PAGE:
The world is changing fast and to keep up you need local knowledge with global context.
Michelin has a long and proud history and was of some surprise to learn a few things about the brand. When it comes to their background Michelin have an enviable technical prowess that has been developed over many decades which puts them at the forefront of technology.
By way of example Michelin supplied tyres to the space shuttle. It’s when one starts to understand that there are other markets besides our 911s and high performance vehicles to be considered that one begins to appreciate the scale that the company spans. From those massive mining 300 tonner trucks that shift mountains of material around like it was child’s play to airplanes. All manner of commercial vehicles from busses to light to heavy trucks – the chances are that if you can name it Michelin will have a tyre for it.
It started way back when though with inventions surround tyres as we know them today. Michelin invented the removable tyre which at the time, was an innovation that changed the world. So too were things like street signs, and destination maps, also all Michelin innovations that prompted travel and thus demand for their product. The Michelin star for restaurants? Another first and not as far away from tyres as you might first suspect. Michelin’s rationale was of course that you needed to get to these hallowed institutions of gastronomy to begin with and the chances of you making use of their product along the way was therefore pretty good.
Locally the likelihood is that for most of us petrolheads Michelin is synonymous with performance motoring at 18″ and above, with the likes of the famous Pilot Sport range adoring exotics like the 911 GT3RS that was doing hot laps at the Festival of Motoring in Johannesburg recently.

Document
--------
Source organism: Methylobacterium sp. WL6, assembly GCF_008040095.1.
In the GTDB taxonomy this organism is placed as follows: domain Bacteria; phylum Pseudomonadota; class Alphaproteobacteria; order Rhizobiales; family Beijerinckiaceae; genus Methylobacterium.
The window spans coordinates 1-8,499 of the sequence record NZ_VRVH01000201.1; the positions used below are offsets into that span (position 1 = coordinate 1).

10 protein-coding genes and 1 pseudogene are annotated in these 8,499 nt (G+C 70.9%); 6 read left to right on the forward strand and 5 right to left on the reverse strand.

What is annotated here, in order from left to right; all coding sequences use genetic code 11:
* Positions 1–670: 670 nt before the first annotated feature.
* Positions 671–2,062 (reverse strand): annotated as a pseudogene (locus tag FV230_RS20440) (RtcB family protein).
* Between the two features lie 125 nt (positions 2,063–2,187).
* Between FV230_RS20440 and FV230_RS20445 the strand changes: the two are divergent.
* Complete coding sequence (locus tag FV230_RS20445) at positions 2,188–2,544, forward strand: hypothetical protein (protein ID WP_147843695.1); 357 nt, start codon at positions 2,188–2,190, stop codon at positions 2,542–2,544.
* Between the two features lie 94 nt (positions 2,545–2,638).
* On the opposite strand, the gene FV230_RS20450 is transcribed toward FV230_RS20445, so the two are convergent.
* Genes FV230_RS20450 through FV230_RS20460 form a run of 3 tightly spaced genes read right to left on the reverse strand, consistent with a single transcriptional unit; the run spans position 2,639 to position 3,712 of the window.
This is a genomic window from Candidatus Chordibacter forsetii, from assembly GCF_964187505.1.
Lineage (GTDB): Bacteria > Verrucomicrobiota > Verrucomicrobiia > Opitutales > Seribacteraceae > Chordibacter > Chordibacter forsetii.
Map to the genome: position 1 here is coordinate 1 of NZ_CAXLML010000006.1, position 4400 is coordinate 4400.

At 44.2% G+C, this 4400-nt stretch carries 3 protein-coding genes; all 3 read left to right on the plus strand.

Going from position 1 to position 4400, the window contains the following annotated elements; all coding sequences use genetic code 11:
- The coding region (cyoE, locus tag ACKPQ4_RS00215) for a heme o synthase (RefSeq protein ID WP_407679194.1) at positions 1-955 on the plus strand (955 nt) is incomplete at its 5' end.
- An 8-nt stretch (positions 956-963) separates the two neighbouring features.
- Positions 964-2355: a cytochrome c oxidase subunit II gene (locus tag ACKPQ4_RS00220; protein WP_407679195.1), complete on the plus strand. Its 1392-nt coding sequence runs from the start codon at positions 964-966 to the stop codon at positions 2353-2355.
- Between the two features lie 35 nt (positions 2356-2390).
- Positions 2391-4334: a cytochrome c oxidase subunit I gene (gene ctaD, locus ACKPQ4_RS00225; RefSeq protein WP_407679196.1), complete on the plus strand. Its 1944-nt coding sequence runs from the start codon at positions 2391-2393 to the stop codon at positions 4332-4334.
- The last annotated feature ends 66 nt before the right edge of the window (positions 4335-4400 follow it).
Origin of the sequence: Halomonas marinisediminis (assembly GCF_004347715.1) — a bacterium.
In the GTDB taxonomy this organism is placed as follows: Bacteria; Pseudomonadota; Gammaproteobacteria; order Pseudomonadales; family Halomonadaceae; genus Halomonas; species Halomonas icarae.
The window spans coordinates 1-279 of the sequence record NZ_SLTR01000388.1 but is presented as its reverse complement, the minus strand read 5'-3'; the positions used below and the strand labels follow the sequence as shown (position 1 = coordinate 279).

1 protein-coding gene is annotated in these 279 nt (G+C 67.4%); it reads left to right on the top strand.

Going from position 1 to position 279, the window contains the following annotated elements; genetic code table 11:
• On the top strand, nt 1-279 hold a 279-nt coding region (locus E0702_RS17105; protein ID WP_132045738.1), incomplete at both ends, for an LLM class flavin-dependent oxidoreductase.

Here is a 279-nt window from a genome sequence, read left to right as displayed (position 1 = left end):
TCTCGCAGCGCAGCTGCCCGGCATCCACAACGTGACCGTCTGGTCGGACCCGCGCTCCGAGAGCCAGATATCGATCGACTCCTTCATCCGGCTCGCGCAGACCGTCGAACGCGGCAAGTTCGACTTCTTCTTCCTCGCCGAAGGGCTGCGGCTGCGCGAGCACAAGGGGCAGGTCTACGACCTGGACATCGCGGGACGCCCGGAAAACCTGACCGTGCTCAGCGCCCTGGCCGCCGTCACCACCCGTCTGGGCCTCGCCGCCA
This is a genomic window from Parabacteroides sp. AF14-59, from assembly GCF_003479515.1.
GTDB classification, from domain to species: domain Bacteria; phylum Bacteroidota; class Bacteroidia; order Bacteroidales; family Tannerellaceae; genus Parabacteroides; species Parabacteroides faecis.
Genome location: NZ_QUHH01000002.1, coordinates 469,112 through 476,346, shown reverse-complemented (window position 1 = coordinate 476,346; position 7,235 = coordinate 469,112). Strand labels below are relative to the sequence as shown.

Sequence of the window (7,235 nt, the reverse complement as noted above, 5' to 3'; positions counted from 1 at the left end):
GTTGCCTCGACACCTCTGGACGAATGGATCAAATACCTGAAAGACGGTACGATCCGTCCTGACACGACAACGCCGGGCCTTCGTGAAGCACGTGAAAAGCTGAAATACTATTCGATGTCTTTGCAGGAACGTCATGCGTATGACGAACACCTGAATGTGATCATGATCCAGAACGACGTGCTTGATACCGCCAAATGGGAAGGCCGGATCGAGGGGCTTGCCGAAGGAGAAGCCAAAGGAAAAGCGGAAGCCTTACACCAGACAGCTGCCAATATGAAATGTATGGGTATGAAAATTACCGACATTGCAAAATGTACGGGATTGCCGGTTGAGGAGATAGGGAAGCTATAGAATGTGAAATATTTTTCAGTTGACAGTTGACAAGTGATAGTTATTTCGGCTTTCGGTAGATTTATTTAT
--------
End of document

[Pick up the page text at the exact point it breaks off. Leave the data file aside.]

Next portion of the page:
Shod as it was with the Pilot Sport Cup 2, the competitive performance tyre is shown in the already excellent levels of grip with nowhere being more apparent than in hard braking. It is difficult to subjectively assess grip as a passenger in sideways adherence but in a straight line it is much easier to sense. And the rate at which these tyres are able to pull the big 911 beast to an almost dead stop is nothing short of eye extending, almost literally. It’s a phenomenal tyre and it is a direct result of Michelin’s high-tech approach to the tyre lifecycle. Because it’s about more than just making tyres, of course. Michelin aims for carbon neutrality in its production cycle, even through to recycling of the tyre which is now a big focus for the company.
It’s also not only about high performance cars and their tyres. We drove electric vehicles on the Pilot Sport EV version of a tyre that has been engineered to cater for the unique stresses and strains that EVs exert on tyres – which is perfectly obvious once pointed out. EVs accelerate differently, they are generally much heavier and their braking forces are also somewhat different with aggressive regen having an effect on tyre wear. It stands to reason then that an EV tyre will have differing needs to that of a ‘conventional’ tyre.
We are thus going to be seeing a lot from Michelin in the future. Quite frankly it would be extremely satisfying to take delivery of a set of Pilot Sport Cup 2Rs. Wrapped in a nice pretty 911 please. In yellow. Of course.
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